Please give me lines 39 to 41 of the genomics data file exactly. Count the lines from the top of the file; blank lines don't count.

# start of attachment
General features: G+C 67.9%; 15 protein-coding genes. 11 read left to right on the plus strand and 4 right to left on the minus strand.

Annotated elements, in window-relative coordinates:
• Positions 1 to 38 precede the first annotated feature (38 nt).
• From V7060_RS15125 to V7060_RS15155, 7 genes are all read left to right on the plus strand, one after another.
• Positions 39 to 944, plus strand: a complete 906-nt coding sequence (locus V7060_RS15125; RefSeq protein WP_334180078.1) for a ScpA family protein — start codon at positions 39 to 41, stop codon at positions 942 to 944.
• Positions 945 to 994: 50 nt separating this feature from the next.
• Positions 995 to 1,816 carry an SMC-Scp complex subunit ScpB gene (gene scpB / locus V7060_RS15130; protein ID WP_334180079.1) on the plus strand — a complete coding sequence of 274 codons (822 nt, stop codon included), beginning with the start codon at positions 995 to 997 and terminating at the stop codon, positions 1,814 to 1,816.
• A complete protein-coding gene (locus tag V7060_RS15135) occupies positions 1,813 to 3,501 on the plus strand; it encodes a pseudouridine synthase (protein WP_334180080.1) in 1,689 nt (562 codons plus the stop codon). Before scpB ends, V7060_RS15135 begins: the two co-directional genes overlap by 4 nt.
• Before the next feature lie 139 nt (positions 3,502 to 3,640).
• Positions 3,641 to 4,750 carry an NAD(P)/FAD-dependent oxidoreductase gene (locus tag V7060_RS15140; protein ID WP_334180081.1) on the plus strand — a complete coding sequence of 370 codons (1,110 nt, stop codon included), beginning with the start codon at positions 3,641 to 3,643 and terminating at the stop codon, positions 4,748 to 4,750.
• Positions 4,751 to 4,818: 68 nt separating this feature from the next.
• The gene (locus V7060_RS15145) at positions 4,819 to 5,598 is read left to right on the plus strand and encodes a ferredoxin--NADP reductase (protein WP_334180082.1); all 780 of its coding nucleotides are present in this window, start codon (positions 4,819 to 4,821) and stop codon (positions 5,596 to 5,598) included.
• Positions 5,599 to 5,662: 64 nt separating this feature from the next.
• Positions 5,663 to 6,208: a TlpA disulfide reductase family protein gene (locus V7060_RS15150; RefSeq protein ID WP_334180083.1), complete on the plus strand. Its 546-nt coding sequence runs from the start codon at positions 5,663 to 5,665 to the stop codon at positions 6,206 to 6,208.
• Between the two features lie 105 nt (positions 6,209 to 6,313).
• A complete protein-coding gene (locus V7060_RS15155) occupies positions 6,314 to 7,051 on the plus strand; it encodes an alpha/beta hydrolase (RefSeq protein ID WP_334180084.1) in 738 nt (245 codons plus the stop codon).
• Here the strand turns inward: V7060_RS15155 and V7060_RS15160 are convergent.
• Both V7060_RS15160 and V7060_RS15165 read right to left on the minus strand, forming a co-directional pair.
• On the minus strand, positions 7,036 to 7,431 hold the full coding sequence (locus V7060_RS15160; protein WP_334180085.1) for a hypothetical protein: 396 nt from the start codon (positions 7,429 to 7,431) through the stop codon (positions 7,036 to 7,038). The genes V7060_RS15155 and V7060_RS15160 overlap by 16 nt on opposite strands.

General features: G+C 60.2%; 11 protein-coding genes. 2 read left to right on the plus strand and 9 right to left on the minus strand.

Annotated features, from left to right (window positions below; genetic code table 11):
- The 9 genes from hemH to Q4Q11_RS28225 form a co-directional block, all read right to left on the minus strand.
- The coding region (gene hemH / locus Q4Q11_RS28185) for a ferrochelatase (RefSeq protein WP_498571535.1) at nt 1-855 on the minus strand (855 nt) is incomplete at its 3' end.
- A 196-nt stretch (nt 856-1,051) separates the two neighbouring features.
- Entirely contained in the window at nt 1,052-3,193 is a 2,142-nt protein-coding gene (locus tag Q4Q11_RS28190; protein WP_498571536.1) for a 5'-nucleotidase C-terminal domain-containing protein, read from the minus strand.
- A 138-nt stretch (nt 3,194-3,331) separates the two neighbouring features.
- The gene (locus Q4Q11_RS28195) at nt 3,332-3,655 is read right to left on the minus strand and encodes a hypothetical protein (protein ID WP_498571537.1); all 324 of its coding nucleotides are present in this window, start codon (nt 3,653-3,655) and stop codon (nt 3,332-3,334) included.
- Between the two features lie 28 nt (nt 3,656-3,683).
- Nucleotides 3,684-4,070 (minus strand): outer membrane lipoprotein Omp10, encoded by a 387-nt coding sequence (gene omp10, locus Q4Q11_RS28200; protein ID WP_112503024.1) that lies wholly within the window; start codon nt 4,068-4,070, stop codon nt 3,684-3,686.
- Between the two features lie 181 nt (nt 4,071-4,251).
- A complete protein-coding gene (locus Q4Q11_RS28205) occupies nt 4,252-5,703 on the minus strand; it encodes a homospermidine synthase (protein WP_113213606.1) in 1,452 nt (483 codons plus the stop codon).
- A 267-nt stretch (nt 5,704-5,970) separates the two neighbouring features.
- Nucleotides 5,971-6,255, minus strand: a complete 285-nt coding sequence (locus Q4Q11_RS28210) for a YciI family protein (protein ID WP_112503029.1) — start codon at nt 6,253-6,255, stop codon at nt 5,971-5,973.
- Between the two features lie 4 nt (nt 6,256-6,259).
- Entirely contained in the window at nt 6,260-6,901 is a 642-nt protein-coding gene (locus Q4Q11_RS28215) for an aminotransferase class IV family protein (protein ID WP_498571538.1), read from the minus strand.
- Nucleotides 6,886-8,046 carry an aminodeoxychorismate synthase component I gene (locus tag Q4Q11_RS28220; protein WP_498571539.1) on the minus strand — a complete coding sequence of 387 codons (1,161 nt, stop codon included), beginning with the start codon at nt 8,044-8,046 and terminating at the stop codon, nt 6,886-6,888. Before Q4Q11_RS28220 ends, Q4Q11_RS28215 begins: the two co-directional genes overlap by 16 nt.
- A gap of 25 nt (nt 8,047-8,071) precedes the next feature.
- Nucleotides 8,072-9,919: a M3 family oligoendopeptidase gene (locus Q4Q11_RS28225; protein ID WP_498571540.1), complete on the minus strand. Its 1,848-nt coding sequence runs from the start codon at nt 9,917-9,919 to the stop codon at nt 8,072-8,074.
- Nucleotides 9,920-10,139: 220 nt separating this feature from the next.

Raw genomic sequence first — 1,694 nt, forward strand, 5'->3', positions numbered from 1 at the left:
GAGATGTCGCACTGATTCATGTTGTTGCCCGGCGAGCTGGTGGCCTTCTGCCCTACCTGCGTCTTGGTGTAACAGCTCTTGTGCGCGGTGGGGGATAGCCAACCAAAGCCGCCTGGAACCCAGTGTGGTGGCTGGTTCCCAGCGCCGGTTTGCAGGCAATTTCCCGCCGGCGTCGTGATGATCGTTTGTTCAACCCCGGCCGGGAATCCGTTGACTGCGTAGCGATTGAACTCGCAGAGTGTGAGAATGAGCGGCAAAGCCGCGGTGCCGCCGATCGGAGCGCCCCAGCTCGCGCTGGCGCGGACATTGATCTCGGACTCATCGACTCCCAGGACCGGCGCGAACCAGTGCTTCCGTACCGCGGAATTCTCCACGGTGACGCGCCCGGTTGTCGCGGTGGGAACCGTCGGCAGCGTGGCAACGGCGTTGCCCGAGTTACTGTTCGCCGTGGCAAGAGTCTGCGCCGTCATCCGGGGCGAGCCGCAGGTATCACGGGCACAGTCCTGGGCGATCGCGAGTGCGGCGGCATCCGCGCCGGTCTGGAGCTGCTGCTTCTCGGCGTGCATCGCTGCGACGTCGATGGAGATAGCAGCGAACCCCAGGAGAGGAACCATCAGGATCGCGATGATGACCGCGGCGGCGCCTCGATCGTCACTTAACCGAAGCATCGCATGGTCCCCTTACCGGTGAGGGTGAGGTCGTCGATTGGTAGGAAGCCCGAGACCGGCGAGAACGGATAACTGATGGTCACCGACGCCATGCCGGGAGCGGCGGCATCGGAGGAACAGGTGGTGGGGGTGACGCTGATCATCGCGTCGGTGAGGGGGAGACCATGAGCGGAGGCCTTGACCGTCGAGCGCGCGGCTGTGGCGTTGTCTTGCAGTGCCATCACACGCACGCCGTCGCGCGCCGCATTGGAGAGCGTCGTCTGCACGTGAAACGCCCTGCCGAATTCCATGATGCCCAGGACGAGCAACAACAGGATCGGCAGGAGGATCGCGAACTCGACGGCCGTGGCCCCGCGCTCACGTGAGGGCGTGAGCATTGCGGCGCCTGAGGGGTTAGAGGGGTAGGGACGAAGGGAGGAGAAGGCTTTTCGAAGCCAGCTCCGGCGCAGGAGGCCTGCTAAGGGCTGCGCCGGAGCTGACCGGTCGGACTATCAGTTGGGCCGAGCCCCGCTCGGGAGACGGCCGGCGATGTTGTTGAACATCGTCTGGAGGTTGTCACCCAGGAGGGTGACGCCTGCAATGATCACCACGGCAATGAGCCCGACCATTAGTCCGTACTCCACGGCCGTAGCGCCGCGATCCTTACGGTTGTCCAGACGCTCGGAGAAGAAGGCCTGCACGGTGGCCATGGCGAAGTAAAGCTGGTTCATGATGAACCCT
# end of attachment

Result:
- Nucleotides 9,920-10,139: 220 nt separating this feature from the next.

Raw genomic sequence first — 1,694 nt, forward strand, 5'->3', positions numbered from 1 at the left:
GAGATGTCGCACTGATTCATGTTGTTGCCCGGCGAGCTGGTGGCCTTCTGCCCTACCTGCGTCTTGGTGTAACAGCTCTTGTGCGCGGTGGGGGATAGCCAACCAAAGCCGCCTGGAACCCAGTGTGGTGGCTGGTTCCCAGCGCCGGTTTGCAGGCAATTTCCCGCCGGCGTCGTGATGATCGTTTGTTCAACCCCGGCCGGGAATCCGTTGACTGCGTAGCGATTGAACTCGCAGAGTGTGAGAATGAGCGGCAAAGCCGCGGTGCCGCCGATCGGAGCGCCCCAGCTCGCGCTGGCGCGGACATTGATCTCGGACTCATCGACTCCCAGGACCGGCGCGAACCAGTGCTTCCGTACCGCGGAATTCTCCACGGTGACGCGCCCGGTTGTCGCGGTGGGAACCGTCGGCAGCGTGGCAACGGCGTTGCCCGAGTTACTGTTCGCCGTGGCAAGAGTCTGCGCCGTCATCCGGGGCGAGCCGCAGGTATCACGGGCACAGTCCTGGGCGATCGCGAGTGCGGCGGCATCCGCGCCGGTCTGGAGCTGCTGCTTCTCGGCGTGCATCGCTGCGACGTCGATGGAGATAGCAGCGAACCCCAGGAGAGGAACCATCAGGATCGCGATGATGACCGCGGCGGCGCCTCGATCGTCACTTAACCGAAGCATCGCATGGTCCCCTTACCGGTGAGGGTGAGGTCGTCGATTGGTAGGAAGCCCGAGACCGGCGAGAACGGATAACTGATGGTCACCGACGCCATGCCGGGAGCGGCGGCATCGGAGGAACAGGTGGTGGGGGTGACGCTGATCATCGCGTCGGTGAGGGGGAGACCATGAGCGGAGGCCTTGACCGTCGAGCGCGCGGCTGTGGCGTTGTCTTGCAGTGCCATCACACGCACGCCGTCGCGCGCCGCATTGGAGAGCGTCGTCTGCACGTGAAACGCCCTGCCGAATTCCATGATGCCCAGGACGAGCAACAACAGGATCGGCAGGAGGATCGCGAACTCGACGGCCGTGGCCCCGCGCTCACGTGAGGGCGTGAGCATTGCGGCGCCTGAGGGGTTAGAGGGGTAGGGACGAAGGGAGGAGAAGGCTTTTCGAAGCCAGCTCCGGCGCAGGAGGCCTGCTAAGGGCTGCGCCGGAGCTGACCGGTCGGACTATCAGTTGGGCCGAGCCCCGCTCGGGAGACGGCCGGCGATGTTGTTGAACATCGTCTGGAGGTTGTCACCCAGGAGGGTGACGCCTGCAATGATCACCACGGCAATGAGCCCGACCATTAGTCCGTACTCCACGGCCGTAGCGCCGCGATCCTTACGGTTGTCCAGACGCTCGGAGAAGAAGGCCTGCACGGTGGCCATGGCGAAGTAAAGCTGGTTCATGATGAACCCT